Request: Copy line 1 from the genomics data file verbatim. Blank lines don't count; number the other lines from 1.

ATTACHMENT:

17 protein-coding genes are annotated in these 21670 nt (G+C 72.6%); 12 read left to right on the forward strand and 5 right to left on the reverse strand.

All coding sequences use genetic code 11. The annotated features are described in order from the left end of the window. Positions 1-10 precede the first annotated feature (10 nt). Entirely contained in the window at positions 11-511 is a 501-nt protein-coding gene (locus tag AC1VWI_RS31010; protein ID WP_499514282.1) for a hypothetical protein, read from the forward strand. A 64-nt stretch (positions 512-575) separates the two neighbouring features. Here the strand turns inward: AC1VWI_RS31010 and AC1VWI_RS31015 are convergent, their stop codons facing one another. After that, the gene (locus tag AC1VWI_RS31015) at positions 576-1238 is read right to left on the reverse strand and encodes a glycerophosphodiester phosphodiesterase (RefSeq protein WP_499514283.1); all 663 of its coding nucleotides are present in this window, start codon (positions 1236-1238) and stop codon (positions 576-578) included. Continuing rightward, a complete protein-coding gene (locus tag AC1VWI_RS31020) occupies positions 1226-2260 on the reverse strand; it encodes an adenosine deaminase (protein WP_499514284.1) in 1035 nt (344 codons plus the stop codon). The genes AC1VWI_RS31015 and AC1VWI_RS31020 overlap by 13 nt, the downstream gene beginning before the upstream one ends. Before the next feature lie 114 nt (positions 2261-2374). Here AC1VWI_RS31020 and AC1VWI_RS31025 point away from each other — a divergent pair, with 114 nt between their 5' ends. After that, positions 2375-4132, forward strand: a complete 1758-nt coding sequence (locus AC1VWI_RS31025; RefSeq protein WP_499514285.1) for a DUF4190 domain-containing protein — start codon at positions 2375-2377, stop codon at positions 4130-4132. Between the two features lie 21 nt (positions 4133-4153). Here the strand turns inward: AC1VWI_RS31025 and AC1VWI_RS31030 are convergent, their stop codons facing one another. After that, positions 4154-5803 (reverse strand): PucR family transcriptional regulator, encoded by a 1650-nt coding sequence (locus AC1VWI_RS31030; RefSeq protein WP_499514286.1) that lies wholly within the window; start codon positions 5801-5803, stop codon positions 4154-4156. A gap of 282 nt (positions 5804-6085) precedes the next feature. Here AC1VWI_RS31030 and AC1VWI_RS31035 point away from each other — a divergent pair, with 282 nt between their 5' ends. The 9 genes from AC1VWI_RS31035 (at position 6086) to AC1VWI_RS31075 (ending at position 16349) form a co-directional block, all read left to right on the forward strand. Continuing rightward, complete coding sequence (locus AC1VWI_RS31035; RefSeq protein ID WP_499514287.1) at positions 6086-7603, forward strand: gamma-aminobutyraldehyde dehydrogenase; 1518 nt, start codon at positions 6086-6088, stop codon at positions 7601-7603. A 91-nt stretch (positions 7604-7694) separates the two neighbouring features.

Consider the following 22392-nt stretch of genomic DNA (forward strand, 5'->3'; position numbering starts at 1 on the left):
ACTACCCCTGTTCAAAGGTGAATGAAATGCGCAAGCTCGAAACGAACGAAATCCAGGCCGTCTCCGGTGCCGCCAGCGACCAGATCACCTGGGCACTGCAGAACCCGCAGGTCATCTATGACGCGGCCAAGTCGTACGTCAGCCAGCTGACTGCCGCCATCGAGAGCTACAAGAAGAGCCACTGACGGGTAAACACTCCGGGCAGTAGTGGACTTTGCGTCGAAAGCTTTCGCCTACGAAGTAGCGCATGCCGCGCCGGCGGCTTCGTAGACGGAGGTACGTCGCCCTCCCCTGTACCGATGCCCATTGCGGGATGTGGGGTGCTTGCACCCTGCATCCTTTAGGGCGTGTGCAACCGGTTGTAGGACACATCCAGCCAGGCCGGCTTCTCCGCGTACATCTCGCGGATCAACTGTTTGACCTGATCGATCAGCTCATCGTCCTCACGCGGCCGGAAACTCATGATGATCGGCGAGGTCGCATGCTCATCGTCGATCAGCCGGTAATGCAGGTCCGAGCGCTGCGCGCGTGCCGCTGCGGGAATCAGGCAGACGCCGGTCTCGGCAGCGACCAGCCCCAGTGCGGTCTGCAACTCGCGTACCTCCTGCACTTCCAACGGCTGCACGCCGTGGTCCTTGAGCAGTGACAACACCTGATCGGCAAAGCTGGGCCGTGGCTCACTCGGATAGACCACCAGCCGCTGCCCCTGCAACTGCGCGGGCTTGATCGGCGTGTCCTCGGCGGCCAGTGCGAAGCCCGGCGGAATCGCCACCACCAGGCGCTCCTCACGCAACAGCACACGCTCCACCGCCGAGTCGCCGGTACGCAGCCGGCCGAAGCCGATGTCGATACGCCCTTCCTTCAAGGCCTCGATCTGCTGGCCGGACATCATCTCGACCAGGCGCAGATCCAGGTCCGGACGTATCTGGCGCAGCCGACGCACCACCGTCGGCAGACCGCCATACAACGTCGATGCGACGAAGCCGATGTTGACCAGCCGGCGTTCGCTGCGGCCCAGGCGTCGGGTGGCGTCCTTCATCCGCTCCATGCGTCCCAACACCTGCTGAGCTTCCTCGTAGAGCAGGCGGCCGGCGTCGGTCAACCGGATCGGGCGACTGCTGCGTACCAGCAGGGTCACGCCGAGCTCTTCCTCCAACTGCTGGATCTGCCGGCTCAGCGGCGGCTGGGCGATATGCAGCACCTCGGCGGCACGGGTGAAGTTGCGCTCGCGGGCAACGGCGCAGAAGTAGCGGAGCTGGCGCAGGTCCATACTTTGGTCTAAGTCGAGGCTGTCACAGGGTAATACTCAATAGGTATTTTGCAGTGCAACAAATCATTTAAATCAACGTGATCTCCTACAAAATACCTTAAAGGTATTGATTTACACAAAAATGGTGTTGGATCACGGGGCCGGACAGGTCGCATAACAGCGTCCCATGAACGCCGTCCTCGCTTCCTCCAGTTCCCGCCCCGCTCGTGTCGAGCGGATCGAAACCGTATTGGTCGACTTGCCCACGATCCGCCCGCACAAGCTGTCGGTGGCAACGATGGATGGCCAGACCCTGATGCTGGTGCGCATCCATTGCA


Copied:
17 protein-coding genes are annotated in these 21670 nt (G+C 72.6%); 12 read left to right on the forward strand and 5 right to left on the reverse strand.